February is never a great time for long trips out by train. It’s still dark in the late afternoon and we often get the worst weather. So if we do get one of those bright, crisp, February days, why not try a visit to South Shields? Depending on where you live, this might involve a rail journey into Newcastle from north or south, or up the coast into Sunderland and then a trip on the Tyne and Wear Metro via the north Tyne loop or via Pelaw on the route to South Shields. The cut out and keep Metro map might help you, and with an all zones rail fare add-on you can travel in zones A, B and C, and also use the Nexus short ferry crossing between North Shields and South Shields which runs every half hour throughout the day. It leaves on the hour and half hour from the North Shields side, and quarter to and quarter past from the South Shields side.
Don’t think of crossing under the river through the fascinating pedestrian tunnel. It’s closed for refurbishment and asbestos removal, and the replacement bus service between Jarrow and Howdon, whilst free to use, is not very exciting.
Closest to the ferry terminal is the new attraction called the National Centre for the Written Word. The Word, for short, opened in October 2016 and is a library with interesting exhibition spaces, at the moment profiling the famous film director Ridley Scott of Alien and Blade Runner fame. There’s also an area to record north eastern dialects, and a screen reviewing all the ships in the Tyne and out on open water. You can find additional information on the vessels, their origins and destinations. Ok, I am sure there is an app which will enable you to do the same thing at home, but it’s more impressive when you can see the real ships in front of you. Back in the 1970s, the Word would have been called the South Tyneside Central Library, but this is a brave reinvention of the traditional library for the internet age.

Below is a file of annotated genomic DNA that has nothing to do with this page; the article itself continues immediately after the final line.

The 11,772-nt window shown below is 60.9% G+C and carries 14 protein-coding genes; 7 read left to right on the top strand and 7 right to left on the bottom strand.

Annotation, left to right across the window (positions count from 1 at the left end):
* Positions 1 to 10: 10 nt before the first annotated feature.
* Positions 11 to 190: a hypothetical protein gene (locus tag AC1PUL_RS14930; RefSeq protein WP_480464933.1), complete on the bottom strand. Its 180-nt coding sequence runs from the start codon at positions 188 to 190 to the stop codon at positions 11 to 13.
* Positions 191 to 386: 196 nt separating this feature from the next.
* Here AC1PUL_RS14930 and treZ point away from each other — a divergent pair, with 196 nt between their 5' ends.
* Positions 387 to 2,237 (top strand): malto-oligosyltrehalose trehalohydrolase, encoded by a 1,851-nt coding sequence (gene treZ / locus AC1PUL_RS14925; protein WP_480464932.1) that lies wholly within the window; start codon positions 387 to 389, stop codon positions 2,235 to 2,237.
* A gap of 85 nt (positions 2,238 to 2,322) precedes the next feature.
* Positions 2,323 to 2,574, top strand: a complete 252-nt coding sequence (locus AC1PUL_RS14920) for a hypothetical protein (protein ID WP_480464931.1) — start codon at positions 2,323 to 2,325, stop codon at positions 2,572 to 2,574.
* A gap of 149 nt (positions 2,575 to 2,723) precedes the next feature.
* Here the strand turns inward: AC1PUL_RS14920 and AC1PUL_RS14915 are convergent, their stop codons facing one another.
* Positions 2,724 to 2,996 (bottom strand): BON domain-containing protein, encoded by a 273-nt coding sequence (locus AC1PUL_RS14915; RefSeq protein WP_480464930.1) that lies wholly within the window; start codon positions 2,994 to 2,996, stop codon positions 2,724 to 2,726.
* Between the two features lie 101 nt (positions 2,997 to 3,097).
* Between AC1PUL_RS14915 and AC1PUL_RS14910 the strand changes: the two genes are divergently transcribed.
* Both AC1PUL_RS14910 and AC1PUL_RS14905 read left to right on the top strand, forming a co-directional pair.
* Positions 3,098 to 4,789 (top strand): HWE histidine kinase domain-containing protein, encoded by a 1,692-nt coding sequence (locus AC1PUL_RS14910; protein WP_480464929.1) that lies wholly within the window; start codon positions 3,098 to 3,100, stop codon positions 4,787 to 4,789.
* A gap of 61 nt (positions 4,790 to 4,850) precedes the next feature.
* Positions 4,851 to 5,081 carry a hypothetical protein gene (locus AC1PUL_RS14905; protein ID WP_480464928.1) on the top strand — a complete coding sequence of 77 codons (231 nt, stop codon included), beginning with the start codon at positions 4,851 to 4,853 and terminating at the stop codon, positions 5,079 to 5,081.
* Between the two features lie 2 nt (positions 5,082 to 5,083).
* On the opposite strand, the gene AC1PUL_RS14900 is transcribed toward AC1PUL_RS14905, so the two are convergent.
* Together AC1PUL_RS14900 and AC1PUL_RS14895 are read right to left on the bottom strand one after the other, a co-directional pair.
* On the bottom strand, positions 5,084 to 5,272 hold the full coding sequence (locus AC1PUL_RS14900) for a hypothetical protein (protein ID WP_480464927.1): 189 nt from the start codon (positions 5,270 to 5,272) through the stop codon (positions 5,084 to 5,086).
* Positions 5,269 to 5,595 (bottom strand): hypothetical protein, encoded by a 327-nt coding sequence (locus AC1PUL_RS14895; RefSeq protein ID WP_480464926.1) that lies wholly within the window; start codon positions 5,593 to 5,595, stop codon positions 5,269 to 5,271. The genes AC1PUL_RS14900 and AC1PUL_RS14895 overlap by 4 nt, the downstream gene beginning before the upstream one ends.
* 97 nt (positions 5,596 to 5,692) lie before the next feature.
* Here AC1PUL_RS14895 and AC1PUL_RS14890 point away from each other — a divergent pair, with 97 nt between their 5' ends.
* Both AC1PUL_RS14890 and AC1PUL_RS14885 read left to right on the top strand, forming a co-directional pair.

Several places in the north east have Roman remains. In South Shields, however, buildings have been reconstructed to look like they were in Roman times. The stunning buildings are replicas of the West Gate, the Commanding Officer’s house and a barrack block. It’s normally closed through the winter, but go at half-term time and Arbeia Roman Fort, as it is known, will be open on two weekends – 18/19 and 25/26 February.
The town is noted for its many fish and chip shops and ethnic restaurants, particularly along the Ocean Road down to the beach. The Ocean Beach funfair reopens in February, but it’s obviously weather dependent. The charming little steam train, known as the Lakeshore Railroad, which goes round the lake near the beach, might also be operating, as subject to weather and mechanical failure they offer rides from 1130 to dusk at weekends, and during half term week.
On your way back from South Shields, you might like to drop in to the Barbour factory shop which is adjacent to Bede Metro station. With this ticket you can break your journey as often as you want. If you have never ridden the Tyne and Wear Metro you could ride every route in one day, but I think in February I would prefer to wander the art gallery and museum and then find a good book to dip into at The Word.